Junior Fellow: December 2019–November 2020
Research Project: Destruction, Knowledge, and Colonial Ethnography: Encounters with Colonial Scepticism
This research project is part of an ongoing broader project on pre-modern anthropological thinking and the emergence of ethnography in the Spanish, French, and English colonial realms between the sixteenth and eighteenth centuries. Beyond its implications for the history of ethnographical practices, it will argue that this source base offers a distinct colonial perspective to our understanding of the genealogy of scientific doubt in modern thought. It aims to analyse how cultural encounters in America and Asia informed sceptical approaches by attempting to define a typology of scepticism found within ethnographical literature. Significantly, the increasing attention paid to anthropological evidence in Europe raised awareness of cultural diversity and bred scepticism regarding the existence of supposedly innate principles underlying human activities and beliefs. The growing recognition of diversity led to an epistemological change that expressed itself in dissatisfaction with existing analytical concepts for describing humankind. The objective is thus to connect the sceptical tradition to the transformation in the ways in which Europeans studied peoples and cultures (including Jews) during a period that coincided with both scientific advancement and the global discovery of humanity.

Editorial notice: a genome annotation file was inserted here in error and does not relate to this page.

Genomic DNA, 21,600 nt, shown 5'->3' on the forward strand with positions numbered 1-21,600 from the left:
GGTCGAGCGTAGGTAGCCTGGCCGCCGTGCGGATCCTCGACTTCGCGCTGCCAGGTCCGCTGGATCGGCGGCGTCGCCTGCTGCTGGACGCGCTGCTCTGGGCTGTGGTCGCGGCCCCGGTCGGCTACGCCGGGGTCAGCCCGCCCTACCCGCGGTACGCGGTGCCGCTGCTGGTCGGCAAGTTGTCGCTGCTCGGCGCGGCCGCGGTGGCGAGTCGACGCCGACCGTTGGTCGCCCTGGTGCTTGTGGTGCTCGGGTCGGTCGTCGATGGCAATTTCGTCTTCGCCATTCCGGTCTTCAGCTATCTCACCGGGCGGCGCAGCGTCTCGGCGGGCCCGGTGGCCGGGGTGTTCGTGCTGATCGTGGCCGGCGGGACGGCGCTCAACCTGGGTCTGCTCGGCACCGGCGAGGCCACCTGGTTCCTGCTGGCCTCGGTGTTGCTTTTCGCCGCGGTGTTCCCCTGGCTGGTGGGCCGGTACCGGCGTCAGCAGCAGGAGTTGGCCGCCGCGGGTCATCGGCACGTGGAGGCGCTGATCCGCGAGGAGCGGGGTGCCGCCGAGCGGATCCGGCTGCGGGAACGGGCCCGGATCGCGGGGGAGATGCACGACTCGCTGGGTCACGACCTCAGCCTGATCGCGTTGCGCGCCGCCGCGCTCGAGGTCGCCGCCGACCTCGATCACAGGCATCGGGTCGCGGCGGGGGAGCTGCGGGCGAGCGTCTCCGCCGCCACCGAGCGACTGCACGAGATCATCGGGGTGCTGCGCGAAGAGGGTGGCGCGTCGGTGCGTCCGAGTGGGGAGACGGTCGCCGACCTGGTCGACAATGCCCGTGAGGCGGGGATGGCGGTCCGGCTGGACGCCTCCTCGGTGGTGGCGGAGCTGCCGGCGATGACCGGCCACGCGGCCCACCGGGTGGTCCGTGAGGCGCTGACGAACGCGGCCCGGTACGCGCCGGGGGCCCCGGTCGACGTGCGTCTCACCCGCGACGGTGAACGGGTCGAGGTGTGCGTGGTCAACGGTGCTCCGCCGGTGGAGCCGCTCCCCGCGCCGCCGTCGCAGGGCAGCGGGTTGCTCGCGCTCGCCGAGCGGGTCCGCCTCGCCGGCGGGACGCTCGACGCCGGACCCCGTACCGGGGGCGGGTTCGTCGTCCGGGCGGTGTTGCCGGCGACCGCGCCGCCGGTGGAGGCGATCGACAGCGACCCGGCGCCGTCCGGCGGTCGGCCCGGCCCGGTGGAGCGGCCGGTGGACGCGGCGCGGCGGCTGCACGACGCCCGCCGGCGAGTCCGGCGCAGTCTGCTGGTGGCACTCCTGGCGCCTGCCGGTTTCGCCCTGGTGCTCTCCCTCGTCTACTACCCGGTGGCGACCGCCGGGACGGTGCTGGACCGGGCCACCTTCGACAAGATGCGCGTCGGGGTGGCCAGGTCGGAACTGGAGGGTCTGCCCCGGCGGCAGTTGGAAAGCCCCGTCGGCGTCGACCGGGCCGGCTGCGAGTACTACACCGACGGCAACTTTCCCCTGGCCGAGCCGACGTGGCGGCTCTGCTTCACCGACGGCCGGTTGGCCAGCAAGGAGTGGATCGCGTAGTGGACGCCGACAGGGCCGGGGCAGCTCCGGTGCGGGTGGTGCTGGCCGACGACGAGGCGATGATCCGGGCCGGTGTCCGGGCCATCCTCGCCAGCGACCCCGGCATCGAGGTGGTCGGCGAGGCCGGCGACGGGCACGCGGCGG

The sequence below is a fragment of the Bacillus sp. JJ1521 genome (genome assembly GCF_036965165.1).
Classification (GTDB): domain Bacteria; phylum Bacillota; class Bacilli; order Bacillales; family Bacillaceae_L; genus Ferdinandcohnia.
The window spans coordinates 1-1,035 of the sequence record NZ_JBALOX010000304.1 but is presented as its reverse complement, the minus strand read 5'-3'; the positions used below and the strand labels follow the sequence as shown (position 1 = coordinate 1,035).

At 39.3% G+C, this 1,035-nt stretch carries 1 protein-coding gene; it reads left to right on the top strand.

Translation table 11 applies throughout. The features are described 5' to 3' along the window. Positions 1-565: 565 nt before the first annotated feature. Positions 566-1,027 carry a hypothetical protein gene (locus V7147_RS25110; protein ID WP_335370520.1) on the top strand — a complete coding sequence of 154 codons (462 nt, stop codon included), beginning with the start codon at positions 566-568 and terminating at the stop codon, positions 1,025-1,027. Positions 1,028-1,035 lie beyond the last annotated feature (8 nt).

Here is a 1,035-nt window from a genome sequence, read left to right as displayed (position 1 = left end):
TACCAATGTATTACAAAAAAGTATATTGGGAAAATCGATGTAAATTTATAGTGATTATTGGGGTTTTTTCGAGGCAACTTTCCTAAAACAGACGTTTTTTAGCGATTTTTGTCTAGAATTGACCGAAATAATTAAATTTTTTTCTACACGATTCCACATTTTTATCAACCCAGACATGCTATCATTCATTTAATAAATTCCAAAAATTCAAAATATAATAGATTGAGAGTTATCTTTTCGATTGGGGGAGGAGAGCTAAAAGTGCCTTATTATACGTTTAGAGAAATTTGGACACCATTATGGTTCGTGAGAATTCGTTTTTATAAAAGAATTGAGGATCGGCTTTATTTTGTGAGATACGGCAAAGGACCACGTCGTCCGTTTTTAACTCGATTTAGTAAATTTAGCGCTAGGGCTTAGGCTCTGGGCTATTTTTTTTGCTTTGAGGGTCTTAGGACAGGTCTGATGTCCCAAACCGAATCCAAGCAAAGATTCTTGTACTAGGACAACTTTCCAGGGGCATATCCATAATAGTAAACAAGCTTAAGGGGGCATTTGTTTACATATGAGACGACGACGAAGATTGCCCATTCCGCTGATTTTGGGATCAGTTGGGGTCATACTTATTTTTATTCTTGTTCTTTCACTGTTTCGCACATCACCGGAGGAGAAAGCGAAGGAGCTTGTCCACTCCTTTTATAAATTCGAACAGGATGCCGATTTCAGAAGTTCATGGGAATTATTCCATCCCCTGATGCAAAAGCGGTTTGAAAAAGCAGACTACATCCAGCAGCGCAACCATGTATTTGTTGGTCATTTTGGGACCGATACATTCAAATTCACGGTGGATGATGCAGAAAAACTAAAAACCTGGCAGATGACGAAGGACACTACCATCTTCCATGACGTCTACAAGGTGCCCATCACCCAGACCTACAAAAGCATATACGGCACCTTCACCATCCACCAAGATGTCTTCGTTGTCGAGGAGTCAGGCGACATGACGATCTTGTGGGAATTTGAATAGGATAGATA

Ran Segev is a historian who specialises in knowledge culture and European colonial expansion in the early modern era. He completed his PhD at the Department of History at the University of Texas at Austin (December 2015), specialising in colonial Latin America and the Atlantic world.